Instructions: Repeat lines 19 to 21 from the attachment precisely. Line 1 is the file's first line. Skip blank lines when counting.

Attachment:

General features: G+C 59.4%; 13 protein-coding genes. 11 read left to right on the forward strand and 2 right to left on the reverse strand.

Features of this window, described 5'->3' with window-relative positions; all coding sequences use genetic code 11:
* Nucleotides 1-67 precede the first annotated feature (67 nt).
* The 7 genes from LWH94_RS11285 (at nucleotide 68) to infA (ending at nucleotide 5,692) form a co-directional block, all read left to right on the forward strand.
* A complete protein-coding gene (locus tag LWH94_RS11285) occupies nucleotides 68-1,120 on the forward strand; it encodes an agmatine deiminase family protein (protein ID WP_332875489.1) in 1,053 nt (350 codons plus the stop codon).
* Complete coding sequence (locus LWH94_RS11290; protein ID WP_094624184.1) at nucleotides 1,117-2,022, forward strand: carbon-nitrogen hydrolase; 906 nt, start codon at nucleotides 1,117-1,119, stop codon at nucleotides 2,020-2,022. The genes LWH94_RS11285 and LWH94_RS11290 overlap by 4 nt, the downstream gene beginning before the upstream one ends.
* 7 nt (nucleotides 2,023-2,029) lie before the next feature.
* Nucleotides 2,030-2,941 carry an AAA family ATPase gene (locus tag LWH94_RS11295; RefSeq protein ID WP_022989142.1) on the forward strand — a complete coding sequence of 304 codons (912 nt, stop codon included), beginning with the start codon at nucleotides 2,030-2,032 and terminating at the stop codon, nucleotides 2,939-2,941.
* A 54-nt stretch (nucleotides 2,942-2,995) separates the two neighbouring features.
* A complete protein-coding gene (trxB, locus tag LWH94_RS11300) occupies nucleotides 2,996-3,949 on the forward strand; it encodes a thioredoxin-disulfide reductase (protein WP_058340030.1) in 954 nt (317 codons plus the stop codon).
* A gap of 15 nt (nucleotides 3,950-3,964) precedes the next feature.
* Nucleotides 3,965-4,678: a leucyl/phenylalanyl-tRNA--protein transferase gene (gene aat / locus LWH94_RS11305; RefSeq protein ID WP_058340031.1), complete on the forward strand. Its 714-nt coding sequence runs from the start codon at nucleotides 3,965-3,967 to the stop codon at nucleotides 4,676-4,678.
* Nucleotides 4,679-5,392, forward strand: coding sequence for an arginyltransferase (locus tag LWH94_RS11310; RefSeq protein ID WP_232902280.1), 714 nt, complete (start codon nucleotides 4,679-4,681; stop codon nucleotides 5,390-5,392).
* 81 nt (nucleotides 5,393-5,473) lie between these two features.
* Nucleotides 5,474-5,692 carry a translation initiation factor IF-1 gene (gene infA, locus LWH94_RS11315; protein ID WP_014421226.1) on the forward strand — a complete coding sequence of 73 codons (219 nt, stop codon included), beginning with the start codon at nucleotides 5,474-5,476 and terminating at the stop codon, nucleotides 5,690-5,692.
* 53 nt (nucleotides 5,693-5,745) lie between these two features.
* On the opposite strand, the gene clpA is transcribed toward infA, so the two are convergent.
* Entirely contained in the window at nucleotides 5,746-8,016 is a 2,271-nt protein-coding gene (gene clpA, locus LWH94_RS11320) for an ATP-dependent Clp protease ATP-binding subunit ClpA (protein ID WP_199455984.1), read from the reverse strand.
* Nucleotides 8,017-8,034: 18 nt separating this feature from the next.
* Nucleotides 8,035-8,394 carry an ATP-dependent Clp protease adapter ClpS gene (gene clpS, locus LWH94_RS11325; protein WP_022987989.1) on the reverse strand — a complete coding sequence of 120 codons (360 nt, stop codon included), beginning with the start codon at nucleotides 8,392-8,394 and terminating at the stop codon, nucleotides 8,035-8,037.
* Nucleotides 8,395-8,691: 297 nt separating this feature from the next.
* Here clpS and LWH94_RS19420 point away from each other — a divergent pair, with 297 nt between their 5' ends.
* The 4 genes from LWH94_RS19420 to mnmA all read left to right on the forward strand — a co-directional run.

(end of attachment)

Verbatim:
* Nucleotides 8,017-8,034: 18 nt separating this feature from the next.
* Nucleotides 8,035-8,394 carry an ATP-dependent Clp protease adapter ClpS gene (gene clpS, locus LWH94_RS11325; protein WP_022987989.1) on the reverse strand — a complete coding sequence of 120 codons (360 nt, stop codon included), beginning with the start codon at nucleotides 8,392-8,394 and terminating at the stop codon, nucleotides 8,035-8,037.
* Nucleotides 8,395-8,691: 297 nt separating this feature from the next.